Conditions We Treat

Our team at Boston PainCare is a circle of experts across several disciplines. We examine your condition and approach it from several sides rather than a single solution. Some might call it innovative, but we like to think of it as inspired—by the patients we see improving everyday. We provide expert care for patients suffering with back, neck, and nerve pain in the extremities as well as painful joint conditions. We understand that chronic pain can impact all aspects of physical and psychological well-being, and we are here to help you get back to enjoying your life.

Boston PainCare offers a wide range of services to treat chronic pain. With a full range of state-of-the-art treatments, procedures and therapies, following are just some of the conditions we can treat:

The spinal cord is a bundle of nerves that carries messages between the brain and the rest of the body. Acute spinal cord injury (SCI) is due to a traumatic injury that either results in a bruise (also called a contusion), a partial tear, or a complete tear (called a transection) in the spinal cord. SCI is a common cause of permanent disability and death in children.

Patients who have arthritis of the hip, or osteoarthritis, sometimes have problems walking. Pain can appear in different locations, including the groin, thigh, buttocks, or knee and can be stabbing, sharp or a dull ache, and the hip is often stiff.The causes of osteoarthritis of the hip are not known. Factors that may contribute include improperly formed joints, genetic defects, joint injury, increasing age, and being overweight. Early diagnosis and treatment can help patients maintain mobility and function by preventing severe damage to the joint.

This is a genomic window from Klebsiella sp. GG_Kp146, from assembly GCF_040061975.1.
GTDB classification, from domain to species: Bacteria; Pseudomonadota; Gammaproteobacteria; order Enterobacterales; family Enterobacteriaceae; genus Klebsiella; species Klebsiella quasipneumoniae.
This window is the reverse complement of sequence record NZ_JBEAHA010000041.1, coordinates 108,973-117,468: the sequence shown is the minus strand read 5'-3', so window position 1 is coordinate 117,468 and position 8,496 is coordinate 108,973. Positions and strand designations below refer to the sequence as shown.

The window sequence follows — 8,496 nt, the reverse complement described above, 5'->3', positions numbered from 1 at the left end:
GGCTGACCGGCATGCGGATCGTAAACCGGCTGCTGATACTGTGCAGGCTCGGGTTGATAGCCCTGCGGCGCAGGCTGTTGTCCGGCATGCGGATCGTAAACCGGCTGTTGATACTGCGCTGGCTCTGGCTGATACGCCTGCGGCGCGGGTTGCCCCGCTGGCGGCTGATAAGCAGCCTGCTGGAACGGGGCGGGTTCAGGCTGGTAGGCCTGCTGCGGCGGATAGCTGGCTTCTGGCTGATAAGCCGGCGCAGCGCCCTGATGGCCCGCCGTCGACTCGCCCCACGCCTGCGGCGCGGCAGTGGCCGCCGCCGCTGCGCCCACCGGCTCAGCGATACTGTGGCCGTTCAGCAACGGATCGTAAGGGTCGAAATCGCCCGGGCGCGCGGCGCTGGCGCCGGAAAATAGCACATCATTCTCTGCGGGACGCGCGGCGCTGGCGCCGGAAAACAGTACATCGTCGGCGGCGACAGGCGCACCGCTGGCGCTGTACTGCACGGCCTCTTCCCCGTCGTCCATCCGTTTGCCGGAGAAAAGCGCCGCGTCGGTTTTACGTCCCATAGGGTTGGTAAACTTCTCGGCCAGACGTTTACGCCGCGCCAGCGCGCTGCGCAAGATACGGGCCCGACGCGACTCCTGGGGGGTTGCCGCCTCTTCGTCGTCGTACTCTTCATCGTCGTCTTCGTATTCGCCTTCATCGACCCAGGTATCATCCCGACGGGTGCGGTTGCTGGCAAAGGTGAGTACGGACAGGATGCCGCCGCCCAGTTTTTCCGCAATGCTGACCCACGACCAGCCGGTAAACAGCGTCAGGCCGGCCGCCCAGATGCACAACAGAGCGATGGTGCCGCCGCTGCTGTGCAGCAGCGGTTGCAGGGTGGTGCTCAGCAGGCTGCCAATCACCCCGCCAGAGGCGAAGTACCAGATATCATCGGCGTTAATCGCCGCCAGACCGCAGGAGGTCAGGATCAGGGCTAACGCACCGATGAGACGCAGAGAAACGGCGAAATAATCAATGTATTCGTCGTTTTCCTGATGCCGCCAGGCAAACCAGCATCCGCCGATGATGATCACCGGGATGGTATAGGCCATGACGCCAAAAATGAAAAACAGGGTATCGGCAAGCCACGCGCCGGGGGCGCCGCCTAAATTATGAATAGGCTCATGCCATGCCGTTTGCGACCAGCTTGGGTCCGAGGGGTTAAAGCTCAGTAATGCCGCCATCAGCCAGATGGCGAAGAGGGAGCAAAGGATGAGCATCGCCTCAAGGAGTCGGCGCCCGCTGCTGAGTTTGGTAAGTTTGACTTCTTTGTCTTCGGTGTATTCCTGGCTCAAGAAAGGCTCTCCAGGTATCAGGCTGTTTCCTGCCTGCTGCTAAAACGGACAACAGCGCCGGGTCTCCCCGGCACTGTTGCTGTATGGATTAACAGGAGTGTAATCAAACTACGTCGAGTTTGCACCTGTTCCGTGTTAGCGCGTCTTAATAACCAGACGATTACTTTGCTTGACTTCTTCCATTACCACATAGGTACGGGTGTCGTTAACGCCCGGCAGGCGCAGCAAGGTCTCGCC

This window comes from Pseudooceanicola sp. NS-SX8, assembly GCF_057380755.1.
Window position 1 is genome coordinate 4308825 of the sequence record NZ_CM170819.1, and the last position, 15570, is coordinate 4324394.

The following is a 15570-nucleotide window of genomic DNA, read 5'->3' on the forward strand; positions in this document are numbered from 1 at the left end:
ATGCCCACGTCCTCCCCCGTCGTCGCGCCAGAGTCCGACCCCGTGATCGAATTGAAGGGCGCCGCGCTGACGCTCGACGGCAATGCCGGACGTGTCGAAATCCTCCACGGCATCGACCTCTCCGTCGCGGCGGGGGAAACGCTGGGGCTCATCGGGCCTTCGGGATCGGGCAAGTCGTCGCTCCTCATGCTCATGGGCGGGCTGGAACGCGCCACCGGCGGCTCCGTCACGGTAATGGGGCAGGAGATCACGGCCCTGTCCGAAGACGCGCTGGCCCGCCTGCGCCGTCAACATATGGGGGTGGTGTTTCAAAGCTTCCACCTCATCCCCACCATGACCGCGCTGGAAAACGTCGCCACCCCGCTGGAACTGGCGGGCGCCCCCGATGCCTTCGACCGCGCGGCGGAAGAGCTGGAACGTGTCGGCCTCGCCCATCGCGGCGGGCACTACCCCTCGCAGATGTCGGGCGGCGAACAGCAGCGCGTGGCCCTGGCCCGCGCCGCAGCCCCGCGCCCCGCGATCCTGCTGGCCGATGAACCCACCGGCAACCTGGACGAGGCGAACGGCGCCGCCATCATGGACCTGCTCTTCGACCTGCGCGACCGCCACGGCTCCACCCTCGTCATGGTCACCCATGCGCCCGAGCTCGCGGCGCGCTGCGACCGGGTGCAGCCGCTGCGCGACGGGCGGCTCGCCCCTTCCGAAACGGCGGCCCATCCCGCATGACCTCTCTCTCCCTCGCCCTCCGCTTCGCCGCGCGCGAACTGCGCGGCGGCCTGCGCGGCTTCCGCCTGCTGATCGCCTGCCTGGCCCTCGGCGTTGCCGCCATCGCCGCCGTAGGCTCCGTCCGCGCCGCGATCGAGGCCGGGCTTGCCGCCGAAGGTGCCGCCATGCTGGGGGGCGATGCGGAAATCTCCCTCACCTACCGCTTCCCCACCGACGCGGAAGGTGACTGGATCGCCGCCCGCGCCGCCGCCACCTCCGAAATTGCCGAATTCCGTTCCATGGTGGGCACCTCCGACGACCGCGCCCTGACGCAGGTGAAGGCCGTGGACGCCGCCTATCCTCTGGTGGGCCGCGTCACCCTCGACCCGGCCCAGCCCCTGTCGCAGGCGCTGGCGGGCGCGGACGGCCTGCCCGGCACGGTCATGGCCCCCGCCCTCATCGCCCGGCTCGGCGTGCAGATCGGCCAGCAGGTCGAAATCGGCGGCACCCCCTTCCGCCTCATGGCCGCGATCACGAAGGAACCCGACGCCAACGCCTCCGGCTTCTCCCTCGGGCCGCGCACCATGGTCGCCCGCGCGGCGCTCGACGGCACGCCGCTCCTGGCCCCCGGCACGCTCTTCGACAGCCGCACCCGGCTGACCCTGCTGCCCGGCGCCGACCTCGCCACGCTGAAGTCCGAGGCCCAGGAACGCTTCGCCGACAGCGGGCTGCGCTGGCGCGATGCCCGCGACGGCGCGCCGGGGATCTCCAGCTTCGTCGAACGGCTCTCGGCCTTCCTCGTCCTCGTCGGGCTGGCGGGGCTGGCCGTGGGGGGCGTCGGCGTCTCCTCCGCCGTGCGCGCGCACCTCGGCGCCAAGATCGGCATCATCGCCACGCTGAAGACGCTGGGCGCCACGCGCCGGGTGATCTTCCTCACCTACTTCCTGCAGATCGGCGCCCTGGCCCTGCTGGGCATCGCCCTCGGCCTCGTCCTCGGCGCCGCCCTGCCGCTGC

Bursitis is a painful condition that affects the joints. Bursae are fluid-filled sacs that act as a cushion between bones, tendons, joints, and muscles. When these sacs become inflamed it is called bursitis. There are over 150 bursae in the human body. They cushion and lubricate points between the bones, tendons, and muscles near the joints. The bursae are lined with synovial cells. Synovial cells produce a lubricant that reduces friction between tissues. This cushioning and lubrication allows our joints to move easily.

When a person has bursitis, or inflammation of the bursa, movement or pressure is painful. Overuse, injury, and sometimes an infection from gout or rheumatoid arthritis may cause bursitis. Hips, knees, ankles and other joints can be affected by bursitis.

Cervical Radiculopathy is the damage or disturbance of nerve function that results if one of the nerve roots near the cervical vertebrae is compressed. Damage to nerve roots in the cervical area can cause pain and the loss of sensation along the nerve’s pathway into the arm and hand, depending on where the damaged roots are located. Damage can occur as a result of pressure from material from a ruptured disc, degenerative changes in bones, arthritis or other injuries that put pressure on the nerve roots.

In middle-aged people, normal degenerative changes in the discs can cause pressure on nerve roots. In younger people, cervical radiculopathy tends to be the result of a ruptured disc, perhaps as a result of trauma. This disc material then compresses or inflames the nerve root, causing pain. The main symptom of cervical radiculopathy is pain that spreads into the arm, neck, chest, upper back and/or shoulders. A person with radiculopathy may experience muscle weakness and/or numbness or tingling in fingers or hands.

Living with chronic pain can affect every aspect of your life. Chronic pain can keep you from participating in your favorite activities, socializing with friends or traveling. Chronic pain also can severely affect your mood. Many people living with chronic pain experience anxiety, depression, loneliness and a feeling of hopelessness.

A good coping strategy is essential for people living with chronic pain. Since pain is completely internal and subjective, only the person experiencing it can determine its severity. Conversely, only that person can work to control their pain. The good news is that if you have chronic neck and back pain due to pinched nerves, ruptured discs, sciatica, foraminal stenosis or another spinal condition, there are a number of pain management that can help.